The Sandpoint Eater:

Fowl Talk

By Marcia Pilgeram
Reader Staff

A walk anywhere near a grocery checkout station can cause serious pre-turkey tension. At least a dozen magazines scream for your attention with persuading headlines, tempting you to purchase a periodical or risk epic failure with your turkey. Ruth Reichl, former editor of now-defunct Gourmet Magazine, admits that the $30,000 budgets for Thanksgiving photo shoots were over the top and put a lot of pressure on the home cook. She’s much happier now, she reflects, preparing a simple Thanksgiving meal in her own kitchen.

There’s talk of a turkey shortage this year, and while that’s not entirely untrue, it shouldn’t affect your holiday platter. The shortage is primarily with fresh, large Tom turkeys. Here in Sandpoint, all of the major supermarkets offer fresh turkeys.

You can buy a fresh Butterball at Yokes for $1.49 a pound, Norbest is available at Super 1 for $2.58 a pound, and Safeway carries both Butterball and Open Nature, each at $2.69 a pound.  Winter Ridge doesn’t have any fresh birds, but they do offer frozen organic for $4.19 a pound and free-range for $2.55 a pound.

If you’re so inclined, there’s still time to order a heritage turkey from Good Shepherd turkey farm in Kansas. A fresh eight-to-ten pound bird is $99 (plus $50 shipping). You can splurge on this spendy fowl with direct lineage dating back to the 1830s, or pick up an inexpensive frozen specimen from Walmart (or pick up two and drop one at the Food Bank).

Breast up or breast down, chances are you already know how you’ll prepare your masterpiece.

Whether it’s first brining in a salt and spice solution, roasting in browning bag or plunging the big bird into an outdoor fryer, if you run into trouble, Butterball is waiting for your call at 1-800-BUTTERBALL.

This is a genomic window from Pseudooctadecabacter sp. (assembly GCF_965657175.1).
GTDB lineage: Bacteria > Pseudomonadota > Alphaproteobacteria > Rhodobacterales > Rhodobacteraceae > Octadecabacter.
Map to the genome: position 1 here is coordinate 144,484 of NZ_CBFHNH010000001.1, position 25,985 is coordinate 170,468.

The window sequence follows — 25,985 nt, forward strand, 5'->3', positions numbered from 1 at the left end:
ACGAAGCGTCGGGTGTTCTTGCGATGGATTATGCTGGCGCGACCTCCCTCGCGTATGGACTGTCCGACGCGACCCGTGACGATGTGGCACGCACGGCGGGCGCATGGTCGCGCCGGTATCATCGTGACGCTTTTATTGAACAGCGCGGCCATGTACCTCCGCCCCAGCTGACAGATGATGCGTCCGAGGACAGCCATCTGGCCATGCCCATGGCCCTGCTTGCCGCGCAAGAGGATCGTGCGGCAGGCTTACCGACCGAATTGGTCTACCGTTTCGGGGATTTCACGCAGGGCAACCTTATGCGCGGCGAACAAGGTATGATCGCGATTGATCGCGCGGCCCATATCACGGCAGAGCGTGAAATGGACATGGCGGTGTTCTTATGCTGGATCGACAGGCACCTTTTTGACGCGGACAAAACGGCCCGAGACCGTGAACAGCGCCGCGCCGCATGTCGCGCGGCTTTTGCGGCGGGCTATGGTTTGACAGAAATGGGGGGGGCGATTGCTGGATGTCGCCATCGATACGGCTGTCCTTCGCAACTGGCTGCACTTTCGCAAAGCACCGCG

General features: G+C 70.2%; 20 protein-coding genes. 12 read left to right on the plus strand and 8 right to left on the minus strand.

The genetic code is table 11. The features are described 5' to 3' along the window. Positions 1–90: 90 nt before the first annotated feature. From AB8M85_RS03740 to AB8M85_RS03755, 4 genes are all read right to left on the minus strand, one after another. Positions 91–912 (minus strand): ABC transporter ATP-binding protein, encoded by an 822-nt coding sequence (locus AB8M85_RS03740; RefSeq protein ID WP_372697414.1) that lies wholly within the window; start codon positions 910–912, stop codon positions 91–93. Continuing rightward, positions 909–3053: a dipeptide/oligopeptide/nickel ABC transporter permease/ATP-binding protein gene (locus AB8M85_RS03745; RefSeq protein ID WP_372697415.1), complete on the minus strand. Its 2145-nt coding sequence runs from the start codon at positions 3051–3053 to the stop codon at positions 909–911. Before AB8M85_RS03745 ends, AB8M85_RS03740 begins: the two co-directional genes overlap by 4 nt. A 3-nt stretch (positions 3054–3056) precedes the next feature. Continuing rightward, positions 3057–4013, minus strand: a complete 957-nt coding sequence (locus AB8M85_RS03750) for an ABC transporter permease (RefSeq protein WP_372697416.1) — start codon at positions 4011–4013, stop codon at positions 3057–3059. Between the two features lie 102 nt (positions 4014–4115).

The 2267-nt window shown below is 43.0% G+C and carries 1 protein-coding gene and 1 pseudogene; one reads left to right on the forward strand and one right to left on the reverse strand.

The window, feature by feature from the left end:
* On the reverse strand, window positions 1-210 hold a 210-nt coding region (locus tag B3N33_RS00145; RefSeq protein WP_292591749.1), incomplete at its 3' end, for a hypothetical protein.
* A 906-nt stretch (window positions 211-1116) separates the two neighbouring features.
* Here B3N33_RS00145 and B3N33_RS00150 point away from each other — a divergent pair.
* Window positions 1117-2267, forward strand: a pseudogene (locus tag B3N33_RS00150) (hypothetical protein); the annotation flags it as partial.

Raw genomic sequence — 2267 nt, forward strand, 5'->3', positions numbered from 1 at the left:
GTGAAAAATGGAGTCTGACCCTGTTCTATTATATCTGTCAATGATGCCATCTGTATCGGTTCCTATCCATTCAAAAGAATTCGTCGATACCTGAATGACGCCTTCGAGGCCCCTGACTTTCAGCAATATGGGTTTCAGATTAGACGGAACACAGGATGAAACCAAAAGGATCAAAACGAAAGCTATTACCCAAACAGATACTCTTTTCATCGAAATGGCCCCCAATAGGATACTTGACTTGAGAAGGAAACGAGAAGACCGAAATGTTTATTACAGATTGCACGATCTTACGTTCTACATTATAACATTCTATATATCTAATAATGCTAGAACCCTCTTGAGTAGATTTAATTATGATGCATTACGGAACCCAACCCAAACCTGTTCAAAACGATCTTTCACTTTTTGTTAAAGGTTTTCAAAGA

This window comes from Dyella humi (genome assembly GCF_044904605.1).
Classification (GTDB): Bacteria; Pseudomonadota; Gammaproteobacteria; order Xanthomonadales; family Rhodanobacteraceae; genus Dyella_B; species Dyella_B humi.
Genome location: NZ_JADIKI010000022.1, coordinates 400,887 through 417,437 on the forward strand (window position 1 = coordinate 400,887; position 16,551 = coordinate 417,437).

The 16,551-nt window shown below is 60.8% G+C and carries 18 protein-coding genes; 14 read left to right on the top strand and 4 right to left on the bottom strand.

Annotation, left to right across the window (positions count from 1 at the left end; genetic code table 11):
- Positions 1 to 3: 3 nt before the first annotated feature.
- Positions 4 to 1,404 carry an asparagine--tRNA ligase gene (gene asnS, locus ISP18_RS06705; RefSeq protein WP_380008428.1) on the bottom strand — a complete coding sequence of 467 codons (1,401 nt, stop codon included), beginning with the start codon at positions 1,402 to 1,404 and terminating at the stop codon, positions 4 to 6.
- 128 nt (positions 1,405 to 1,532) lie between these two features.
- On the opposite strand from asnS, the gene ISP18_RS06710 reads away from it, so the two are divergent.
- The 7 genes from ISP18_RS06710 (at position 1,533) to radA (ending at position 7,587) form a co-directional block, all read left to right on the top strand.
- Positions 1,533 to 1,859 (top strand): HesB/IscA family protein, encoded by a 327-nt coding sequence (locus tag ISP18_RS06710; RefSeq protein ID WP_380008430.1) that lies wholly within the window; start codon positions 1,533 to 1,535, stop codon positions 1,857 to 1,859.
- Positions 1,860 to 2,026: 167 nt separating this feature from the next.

They also offer some smart food safety tips:

• Thaw: Place unopened turkey, breast side up, on a tray in refrigerator. Allow at least 24 hours of thawing for every 4 pounds of turkey.

• Temperature: Always use a meat thermometer to determine when the turkey is done (fully cooked). The temperature should reach 180° F in the thigh, 170° F in the breast and 165° F in the center of the stuffing.

• Two-Hour Storage: Store leftovers in separate containers within two hours after cooking.

• Three Days to Eat: Your leftovers will last three days in the refrigerator. Eat or freeze leftover turkey within that time period.

Remember a few other tips to make sure your food is safe to eat:

• Wash preparation utensils, work surfaces and hands in hot, soapy water after contact with uncooked turkey and juices.

• Do not stuff the turkey the night before.

• Carve the turkey before you place in the refrigerator.

Taking Sides

Oven management plays a key role in executing a successful Thanksgiving, so plan your feast accordingly. Write down your menu, make a checklist and prep as much as you can a day or two in advance. If you’ve been invited to share the day elsewhere and plan on taking sides dishes, call and ask what to bring; don’t surprise your host with a deep dish casserole of sweet potatoes that requires an hour in their overworked oven.

Many of today’s ovens are smaller and often can’t accommodate much more than a turkey. Overloading an oven can also cool down the temperature resulting in longer cooking time, or worse yet, an underdone bird. Lots of side dishes, such as dressing, sweet potatoes and even some vegetable sides can be cooked ahead and kept warm in crockpots or tightly sealed cooking bags immersed in hot water until serving time.